I wrote this book quickly for some reason—I am guessing it took about four months, and it seems I wrote a poem or two every week, sometimes three.  It’s not that I particularly admire speed in an author’s process, nor certainly do I value quantity over quality—I’d rather write one strong poem in a year than a hundred OK poems—who wouldn’t.  It’s just that I rode a current of excitement that sustained itself through those months via my love of Aron’s work and the kind of momentum that the blank verse couplets offered me.  All the while I was aware of the dangers of becoming repetitive, so there were certain strong paintings that I did not write about since they took me to too familiar a place.  No doubt, the pre-existence of the images did facilitate the process.  I could get up in the morning and stare at images and listen for the distant voices in them.  This gave structure to the journey.  However I also see the swiftness with which this book came into focus as a tribute to Aron’s work and as evidence of enough affinity there to open up something in me that wanted to be explored.  Naturally I revised poems, so it happened several times that I would send a poem to Aron and then follow up with a thread of revisions.  I did not revise heavily however.  As for writing other kinds of poems at this time, I might have done a little—honestly I do not remember—but I believe I was fairly focused for the duration.  Turning to other kinds of poems was not difficult for me, though it might have been at another stage of my life.  Actually the turn to other kinds of poems was, when it came, welcome and liberating.   I should add that my approach to the Ekphrastic poem is such that it is not so utterly different from meditation on any occasion—that is, I take what I know of the “given” as a language to serve of as yet undetermined direction.
Of the three represented here, “The Delegate’s Daughter” is perhaps the painting most reminiscent of Aron’s best-known paintings; that is, the subject is an adolescent, features elongated, who seems poised at some point along the arc of a journey toward adulthood or some other equally dangerous endpoint.  She is clearly independent and self-sufficient, yet I’m struck by how Aron has chosen to clothe her in a dress, suggesting that her feminine side should in no way be considered in doubt.  Can you tell us a little about the composition of your accompanying poem?  How do move from image to language, and what is hardest about this conjuring?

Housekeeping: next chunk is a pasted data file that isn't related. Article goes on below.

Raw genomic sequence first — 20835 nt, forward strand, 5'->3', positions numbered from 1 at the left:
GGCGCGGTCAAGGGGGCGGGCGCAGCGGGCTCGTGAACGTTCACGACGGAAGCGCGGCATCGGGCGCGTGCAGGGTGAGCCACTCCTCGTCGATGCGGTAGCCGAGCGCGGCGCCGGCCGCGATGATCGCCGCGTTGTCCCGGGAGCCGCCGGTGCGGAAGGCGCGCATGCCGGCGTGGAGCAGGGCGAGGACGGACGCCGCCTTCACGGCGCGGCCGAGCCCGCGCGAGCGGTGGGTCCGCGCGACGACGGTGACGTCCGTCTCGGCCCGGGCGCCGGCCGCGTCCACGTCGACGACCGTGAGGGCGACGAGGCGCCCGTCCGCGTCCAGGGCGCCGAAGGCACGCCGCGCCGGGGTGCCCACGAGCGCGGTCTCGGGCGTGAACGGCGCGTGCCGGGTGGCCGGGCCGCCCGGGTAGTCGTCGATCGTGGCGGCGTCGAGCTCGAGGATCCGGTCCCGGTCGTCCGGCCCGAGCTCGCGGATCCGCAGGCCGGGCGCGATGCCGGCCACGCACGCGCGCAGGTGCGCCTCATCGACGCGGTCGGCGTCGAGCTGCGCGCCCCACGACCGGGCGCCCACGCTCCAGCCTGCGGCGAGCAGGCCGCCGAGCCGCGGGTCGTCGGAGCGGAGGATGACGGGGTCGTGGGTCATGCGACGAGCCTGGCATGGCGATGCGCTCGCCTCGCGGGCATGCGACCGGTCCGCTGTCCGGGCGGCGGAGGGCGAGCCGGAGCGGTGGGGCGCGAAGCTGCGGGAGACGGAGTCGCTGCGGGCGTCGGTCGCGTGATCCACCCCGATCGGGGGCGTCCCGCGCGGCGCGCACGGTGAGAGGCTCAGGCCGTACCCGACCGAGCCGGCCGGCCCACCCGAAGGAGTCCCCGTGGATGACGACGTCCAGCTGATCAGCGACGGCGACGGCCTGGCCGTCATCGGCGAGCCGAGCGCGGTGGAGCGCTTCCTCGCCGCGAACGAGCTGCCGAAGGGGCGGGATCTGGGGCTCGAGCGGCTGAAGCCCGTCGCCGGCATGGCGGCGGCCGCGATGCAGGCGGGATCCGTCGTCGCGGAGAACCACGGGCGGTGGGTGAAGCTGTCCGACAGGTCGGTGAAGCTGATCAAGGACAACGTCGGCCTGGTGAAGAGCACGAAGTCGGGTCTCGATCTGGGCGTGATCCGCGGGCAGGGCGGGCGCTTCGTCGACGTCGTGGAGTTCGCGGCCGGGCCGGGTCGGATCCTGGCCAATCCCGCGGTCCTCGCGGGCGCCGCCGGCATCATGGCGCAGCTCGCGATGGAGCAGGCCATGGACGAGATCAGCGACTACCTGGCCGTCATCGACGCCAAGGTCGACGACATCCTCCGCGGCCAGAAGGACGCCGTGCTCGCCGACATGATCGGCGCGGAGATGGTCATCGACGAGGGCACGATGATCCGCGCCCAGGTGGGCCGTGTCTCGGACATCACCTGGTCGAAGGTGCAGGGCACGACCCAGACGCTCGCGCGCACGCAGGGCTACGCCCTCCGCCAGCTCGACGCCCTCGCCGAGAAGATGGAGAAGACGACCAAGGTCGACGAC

Part of the affinity between Aron’s work and mine lies in a fascination with figures in transition, characters who embody certain paradoxes or ambiguities of development, so the end of childhood and the beginning of that other thing are huge themes for both of us.  Aron’s painting is implicitly poetical in the sense that he likes to find particularly rendered “middle terms” for some fundamental opposition that does not resolve entirely.  This quality gives his work much of its disturbing, lovely, and provocative energy.  Yes, the delegate’s daughter is a figure of power, and as such was a great foil in the book for so many of the characters who appear endangered, bewildered, transfixed by the mysteries of their own emergent nature.  The elongated limbs and dress suggest something of the transitional role of the adolescent asked to fulfill new expectations.  The image also suggests something of the wild and imaginative authority of the tomboy there—a remnant of the past perhaps and yet evidence of some possibly enduring resourcefulness.  The title of the painting which became the title of the poem opens up levels of reading that haunt the scene with some critical and unseen presence of power, of sponsorship, pride, and expectation.  A delegate represents a collective and so must become versed in the nuances of a persona’s performative dimension, its ability to wear the face of others while finding its own poise and autonomy in the process.  So the painting calls up a larger tension between the social self and the less self-conscious self of the adventurous child—there will be a continuity between these selves and yet an abiding conflict as well.
I imagine that you and Aron have debriefed each other as to how you may, or may not, have captured precisely what he himself thinks a particular painting is after.  Is there one poem that particularly took him by surprise or that he told has nothing at all to do with how he feels the image reveals itself?  Or, vice versa, is there a specific poem where you both agree that you nailed it?